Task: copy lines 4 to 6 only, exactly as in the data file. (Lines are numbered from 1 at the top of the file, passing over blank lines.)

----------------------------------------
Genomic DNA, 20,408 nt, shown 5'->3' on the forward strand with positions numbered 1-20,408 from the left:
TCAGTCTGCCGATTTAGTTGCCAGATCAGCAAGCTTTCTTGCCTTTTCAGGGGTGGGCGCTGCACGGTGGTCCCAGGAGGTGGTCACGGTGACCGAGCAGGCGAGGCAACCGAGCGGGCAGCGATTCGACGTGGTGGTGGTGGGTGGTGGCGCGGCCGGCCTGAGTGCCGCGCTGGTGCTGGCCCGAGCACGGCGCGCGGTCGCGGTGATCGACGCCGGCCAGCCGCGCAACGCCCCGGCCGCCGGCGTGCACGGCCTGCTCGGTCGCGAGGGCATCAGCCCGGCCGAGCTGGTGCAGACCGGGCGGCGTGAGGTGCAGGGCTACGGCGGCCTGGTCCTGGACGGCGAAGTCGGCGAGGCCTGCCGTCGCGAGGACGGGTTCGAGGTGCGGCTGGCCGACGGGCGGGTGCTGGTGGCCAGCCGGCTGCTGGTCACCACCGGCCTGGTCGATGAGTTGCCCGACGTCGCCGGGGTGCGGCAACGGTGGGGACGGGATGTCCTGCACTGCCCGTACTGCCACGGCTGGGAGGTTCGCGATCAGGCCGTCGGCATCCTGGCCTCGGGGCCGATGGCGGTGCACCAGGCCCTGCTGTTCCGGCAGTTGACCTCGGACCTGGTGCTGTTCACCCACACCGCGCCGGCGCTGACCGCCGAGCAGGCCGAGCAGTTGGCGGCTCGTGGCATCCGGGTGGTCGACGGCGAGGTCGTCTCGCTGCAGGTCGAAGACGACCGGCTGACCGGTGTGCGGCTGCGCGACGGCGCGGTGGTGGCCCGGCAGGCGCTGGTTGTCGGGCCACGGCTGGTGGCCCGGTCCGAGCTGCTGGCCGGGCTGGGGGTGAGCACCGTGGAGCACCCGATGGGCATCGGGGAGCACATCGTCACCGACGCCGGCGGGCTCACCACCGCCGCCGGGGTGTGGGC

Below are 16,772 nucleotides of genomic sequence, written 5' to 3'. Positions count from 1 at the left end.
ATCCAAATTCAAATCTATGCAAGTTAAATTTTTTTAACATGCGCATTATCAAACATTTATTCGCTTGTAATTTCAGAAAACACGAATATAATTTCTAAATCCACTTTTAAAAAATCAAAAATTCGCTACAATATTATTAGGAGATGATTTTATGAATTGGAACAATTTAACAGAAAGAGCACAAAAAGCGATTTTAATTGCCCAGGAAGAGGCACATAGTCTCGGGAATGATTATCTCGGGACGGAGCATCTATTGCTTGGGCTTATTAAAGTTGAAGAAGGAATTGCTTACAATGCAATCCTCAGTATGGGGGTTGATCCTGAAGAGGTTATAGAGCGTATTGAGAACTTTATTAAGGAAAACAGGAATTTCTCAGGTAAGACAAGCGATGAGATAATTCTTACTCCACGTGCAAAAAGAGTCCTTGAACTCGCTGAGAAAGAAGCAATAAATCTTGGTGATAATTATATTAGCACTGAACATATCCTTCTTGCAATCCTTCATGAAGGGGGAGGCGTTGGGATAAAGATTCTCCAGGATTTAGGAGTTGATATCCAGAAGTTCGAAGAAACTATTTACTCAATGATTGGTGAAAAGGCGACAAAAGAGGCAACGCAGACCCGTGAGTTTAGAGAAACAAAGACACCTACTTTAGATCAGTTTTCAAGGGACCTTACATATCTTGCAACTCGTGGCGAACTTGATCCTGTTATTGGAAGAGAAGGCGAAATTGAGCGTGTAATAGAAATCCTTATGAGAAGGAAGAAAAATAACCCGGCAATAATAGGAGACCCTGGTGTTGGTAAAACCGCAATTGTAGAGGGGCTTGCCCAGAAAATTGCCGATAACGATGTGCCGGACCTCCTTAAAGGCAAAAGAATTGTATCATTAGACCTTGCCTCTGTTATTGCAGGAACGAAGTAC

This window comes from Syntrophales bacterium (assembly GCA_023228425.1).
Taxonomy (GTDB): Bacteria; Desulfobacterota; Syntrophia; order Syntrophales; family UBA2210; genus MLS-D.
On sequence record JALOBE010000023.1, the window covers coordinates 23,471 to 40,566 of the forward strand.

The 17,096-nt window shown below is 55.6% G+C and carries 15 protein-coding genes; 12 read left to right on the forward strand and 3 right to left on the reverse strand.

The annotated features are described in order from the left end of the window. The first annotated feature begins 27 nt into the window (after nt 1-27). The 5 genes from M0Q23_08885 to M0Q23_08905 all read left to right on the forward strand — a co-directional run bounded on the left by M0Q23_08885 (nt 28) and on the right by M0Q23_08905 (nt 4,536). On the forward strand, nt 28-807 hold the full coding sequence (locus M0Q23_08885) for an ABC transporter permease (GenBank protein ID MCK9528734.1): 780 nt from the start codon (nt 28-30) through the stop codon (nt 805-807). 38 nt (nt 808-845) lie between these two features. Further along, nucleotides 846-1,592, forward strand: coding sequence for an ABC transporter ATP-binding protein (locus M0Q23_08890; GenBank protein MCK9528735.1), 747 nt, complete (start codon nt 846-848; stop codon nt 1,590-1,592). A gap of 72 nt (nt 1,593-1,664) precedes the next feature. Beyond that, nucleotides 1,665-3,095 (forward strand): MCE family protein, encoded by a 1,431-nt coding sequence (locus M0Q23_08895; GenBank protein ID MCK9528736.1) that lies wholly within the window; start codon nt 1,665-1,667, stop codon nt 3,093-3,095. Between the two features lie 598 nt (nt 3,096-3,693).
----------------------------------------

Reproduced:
ATCCAAATTCAAATCTATGCAAGTTAAATTTTTTTAACATGCGCATTATCAAACATTTATTCGCTTGTAATTTCAGAAAACACGAATATAATTTCTAAATCCACTTTTAAAAAATCAAAAATTCGCTACAATATTATTAGGAGATGATTTTATGAATTGGAACAATTTAACAGAAAGAGCACAAAAAGCGATTTTAATTGCCCAGGAAGAGGCACATAGTCTCGGGAATGATTATCTCGGGACGGAGCATCTATTGCTTGGGCTTATTAAAGTTGAAGAAGGAATTGCTTACAATGCAATCCTCAGTATGGGGGTTGATCCTGAAGAGGTTATAGAGCGTATTGAGAACTTTATTAAGGAAAACAGGAATTTCTCAGGTAAGACAAGCGATGAGATAATTCTTACTCCACGTGCAAAAAGAGTCCTTGAACTCGCTGAGAAAGAAGCAATAAATCTTGGTGATAATTATATTAGCACTGAACATATCCTTCTTGCAATCCTTCATGAAGGGGGAGGCGTTGGGATAAAGATTCTCCAGGATTTAGGAGTTGATATCCAGAAGTTCGAAGAAACTATTTACTCAATGATTGGTGAAAAGGCGACAAAAGAGGCAACGCAGACCCGTGAGTTTAGAGAAACAAAGACACCTACTTTAGATCAGTTTTCAAGGGACCTTACATATCTTGCAACTCGTGGCGAACTTGATCCTGTTATTGGAAGAGAAGGCGAAATTGAGCGTGTAATAGAAATCCTTATGAGAAGGAAGAAAAATAACCCGGCAATAATAGGAGACCCTGGTGTTGGTAAAACCGCAATTGTAGAGGGGCTTGCCCAGAAAATTGCCGATAACGATGTGCCGGACCTCCTTAAAGGCAAAAGAATTGTATCATTAGACCTTGCCTCTGTTATTGCAGGAACGAAGTAC

This window comes from Syntrophales bacterium (assembly GCA_023228425.1).
Taxonomy (GTDB): Bacteria; Desulfobacterota; Syntrophia; order Syntrophales; family UBA2210; genus MLS-D.